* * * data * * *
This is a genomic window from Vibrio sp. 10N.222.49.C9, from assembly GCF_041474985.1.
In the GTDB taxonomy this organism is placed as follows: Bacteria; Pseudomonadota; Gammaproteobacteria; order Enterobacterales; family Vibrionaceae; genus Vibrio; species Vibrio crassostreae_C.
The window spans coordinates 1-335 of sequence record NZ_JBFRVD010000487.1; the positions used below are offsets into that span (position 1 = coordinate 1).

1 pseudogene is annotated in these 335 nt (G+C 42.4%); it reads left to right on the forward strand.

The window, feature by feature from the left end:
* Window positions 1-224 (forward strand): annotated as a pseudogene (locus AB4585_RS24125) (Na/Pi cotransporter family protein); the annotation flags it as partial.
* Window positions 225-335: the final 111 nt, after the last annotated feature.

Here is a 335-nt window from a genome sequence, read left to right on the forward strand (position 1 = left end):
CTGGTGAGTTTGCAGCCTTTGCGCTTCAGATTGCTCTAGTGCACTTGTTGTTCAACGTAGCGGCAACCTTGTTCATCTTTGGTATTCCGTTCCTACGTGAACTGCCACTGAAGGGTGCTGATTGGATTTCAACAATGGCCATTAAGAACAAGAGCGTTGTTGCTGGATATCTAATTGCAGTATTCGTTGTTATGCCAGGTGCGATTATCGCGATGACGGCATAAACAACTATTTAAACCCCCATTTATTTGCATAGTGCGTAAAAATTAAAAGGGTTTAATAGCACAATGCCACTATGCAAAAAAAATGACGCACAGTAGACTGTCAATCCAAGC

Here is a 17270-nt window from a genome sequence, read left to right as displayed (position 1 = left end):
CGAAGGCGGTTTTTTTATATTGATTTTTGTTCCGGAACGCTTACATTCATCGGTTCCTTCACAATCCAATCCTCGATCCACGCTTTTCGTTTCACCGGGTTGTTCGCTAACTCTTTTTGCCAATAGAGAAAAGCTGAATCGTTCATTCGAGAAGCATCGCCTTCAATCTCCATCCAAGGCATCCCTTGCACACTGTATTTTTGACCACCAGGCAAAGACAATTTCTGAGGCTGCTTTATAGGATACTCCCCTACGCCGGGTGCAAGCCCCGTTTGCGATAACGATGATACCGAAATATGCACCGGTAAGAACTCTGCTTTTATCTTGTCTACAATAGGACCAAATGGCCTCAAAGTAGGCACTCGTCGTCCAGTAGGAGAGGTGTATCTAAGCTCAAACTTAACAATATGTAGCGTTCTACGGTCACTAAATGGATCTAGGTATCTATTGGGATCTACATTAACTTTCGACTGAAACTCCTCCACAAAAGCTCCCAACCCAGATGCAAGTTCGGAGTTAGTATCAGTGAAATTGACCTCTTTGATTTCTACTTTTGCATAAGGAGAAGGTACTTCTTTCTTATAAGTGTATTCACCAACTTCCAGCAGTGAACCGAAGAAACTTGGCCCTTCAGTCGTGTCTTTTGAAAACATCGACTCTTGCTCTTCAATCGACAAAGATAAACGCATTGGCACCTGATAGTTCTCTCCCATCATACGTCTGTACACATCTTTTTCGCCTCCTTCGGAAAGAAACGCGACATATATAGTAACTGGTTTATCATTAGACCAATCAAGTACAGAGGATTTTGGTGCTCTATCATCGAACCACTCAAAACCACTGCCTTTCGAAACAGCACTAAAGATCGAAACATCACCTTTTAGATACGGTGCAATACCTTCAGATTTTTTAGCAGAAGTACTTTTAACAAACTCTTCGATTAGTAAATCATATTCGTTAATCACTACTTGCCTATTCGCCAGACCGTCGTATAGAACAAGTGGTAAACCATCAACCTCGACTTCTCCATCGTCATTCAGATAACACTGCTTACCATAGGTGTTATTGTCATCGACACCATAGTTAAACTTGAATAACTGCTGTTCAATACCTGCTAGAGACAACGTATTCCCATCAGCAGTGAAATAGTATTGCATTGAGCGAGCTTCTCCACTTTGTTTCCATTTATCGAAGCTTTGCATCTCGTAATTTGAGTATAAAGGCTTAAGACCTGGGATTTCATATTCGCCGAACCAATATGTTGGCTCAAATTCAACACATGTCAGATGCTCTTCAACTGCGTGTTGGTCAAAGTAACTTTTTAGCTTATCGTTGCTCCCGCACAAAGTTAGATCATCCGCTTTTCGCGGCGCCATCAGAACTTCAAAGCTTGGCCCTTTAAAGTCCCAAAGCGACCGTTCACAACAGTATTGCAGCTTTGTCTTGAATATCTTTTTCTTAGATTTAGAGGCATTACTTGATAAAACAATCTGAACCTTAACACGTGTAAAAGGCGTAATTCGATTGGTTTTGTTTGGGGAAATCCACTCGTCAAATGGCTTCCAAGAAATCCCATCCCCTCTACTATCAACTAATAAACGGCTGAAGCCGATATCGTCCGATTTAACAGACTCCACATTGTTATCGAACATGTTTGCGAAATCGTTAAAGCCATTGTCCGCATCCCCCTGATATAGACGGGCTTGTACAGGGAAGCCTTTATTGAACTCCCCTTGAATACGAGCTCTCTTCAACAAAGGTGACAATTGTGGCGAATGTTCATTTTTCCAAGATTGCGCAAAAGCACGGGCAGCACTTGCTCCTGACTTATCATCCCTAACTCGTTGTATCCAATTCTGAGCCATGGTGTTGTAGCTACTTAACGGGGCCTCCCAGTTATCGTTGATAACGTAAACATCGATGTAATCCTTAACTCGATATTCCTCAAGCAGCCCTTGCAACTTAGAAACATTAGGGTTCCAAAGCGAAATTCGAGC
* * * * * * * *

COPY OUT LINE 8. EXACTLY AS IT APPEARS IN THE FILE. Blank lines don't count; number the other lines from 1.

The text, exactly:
Here is a 335-nt window from a genome sequence, read left to right on the forward strand (position 1 = left end):